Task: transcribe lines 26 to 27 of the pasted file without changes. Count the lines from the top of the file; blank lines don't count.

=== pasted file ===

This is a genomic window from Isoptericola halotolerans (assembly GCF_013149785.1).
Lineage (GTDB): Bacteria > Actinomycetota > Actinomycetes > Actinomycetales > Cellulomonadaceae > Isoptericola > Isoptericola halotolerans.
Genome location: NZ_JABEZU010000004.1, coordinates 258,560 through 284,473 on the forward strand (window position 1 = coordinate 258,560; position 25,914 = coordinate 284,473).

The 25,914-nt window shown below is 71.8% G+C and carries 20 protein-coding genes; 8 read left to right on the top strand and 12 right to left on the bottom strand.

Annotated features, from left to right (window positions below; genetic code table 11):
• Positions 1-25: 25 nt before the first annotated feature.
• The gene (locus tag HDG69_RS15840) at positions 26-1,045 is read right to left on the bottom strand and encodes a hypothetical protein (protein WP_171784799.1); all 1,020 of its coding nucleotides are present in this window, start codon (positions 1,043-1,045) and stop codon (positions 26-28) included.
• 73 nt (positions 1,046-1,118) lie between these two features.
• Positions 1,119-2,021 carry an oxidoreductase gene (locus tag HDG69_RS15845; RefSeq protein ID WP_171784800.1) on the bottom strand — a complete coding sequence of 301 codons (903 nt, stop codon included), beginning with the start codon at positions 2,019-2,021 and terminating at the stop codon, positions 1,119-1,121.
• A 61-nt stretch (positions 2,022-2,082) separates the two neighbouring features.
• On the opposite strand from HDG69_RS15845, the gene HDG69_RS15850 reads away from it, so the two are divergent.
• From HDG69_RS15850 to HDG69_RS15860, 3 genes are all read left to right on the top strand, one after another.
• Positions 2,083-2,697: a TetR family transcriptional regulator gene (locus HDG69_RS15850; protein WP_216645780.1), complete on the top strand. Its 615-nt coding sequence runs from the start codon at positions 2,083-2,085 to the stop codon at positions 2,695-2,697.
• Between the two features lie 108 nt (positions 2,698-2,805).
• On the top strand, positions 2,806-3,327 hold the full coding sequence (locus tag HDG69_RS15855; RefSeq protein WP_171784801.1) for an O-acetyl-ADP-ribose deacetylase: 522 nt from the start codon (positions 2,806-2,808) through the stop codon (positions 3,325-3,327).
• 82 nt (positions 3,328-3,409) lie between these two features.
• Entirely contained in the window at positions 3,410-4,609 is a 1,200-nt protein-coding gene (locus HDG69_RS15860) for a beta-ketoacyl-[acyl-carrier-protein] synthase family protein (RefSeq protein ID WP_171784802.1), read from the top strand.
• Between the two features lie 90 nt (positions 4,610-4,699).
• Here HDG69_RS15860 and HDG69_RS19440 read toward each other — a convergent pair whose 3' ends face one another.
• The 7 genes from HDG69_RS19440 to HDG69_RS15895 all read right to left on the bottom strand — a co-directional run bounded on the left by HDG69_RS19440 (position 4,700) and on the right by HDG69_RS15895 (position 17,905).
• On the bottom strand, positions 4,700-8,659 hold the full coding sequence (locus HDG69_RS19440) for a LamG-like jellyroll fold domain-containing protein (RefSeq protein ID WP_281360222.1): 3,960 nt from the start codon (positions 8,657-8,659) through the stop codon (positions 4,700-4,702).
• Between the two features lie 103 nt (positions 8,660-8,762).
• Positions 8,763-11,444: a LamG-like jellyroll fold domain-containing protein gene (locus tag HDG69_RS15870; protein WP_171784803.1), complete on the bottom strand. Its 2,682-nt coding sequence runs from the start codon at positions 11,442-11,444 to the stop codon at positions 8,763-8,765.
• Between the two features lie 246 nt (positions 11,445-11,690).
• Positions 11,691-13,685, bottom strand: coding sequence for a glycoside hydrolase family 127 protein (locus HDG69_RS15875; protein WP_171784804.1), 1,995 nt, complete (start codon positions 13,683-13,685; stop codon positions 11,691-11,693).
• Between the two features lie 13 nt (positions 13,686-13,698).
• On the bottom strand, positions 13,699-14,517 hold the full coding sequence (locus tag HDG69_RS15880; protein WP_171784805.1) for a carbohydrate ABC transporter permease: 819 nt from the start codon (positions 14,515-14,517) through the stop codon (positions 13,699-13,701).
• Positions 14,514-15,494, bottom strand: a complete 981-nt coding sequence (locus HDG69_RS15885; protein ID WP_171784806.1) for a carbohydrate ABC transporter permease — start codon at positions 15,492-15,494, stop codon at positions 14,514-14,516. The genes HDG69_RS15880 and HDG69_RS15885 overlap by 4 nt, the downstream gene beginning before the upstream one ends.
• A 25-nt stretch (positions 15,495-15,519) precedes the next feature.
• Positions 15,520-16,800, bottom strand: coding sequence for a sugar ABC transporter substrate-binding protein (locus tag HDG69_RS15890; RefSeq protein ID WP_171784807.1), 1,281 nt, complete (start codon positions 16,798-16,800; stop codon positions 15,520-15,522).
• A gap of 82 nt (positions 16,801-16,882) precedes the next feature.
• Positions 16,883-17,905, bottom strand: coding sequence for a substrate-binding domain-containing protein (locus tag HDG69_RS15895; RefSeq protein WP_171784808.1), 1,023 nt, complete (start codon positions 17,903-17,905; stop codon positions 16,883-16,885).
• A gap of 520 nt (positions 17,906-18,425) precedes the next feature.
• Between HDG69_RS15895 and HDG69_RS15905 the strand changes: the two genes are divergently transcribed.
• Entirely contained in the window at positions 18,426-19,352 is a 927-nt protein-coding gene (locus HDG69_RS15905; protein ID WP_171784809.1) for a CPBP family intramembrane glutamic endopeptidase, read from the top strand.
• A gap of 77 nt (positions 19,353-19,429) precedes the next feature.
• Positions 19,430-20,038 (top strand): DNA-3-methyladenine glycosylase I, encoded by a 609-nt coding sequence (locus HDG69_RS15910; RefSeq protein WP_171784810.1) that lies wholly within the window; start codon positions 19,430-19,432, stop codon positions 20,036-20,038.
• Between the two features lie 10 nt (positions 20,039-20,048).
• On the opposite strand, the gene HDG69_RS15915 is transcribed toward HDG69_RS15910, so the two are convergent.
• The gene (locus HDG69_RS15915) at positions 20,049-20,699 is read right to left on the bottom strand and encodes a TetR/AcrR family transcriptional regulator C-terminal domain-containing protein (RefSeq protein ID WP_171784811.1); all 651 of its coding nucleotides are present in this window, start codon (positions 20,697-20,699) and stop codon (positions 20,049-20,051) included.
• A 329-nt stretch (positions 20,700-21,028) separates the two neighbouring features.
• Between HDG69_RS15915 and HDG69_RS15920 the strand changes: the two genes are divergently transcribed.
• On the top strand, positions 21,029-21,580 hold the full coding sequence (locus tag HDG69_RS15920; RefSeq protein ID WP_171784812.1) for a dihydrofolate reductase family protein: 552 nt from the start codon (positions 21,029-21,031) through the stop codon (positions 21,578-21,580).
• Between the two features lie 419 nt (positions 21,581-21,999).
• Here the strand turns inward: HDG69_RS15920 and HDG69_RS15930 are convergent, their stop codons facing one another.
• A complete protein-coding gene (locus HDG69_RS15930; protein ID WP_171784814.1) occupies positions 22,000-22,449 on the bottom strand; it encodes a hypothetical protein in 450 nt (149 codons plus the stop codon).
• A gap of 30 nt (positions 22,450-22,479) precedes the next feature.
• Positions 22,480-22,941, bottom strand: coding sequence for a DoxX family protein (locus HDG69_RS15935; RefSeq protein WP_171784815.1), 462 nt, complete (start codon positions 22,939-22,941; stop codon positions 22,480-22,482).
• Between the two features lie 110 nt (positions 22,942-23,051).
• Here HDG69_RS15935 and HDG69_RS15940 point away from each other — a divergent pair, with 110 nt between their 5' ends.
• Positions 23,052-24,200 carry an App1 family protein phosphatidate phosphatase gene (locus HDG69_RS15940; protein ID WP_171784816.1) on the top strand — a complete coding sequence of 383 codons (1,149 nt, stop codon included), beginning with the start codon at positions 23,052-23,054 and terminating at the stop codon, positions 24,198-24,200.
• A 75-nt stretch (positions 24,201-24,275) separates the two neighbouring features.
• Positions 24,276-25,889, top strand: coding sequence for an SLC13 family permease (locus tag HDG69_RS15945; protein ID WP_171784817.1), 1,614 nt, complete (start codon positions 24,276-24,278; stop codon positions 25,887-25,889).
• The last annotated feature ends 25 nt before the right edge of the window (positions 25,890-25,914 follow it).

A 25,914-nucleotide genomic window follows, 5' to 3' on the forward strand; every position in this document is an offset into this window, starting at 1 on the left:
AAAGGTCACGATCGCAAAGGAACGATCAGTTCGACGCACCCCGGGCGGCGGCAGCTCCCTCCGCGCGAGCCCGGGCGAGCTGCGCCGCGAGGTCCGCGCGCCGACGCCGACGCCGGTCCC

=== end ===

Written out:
• Between the two features lie 13 nt (positions 13,686-13,698).
• On the bottom strand, positions 13,699-14,517 hold the full coding sequence (locus tag HDG69_RS15880; protein WP_171784805.1) for a carbohydrate ABC transporter permease: 819 nt from the start codon (positions 14,515-14,517) through the stop codon (positions 13,699-13,701).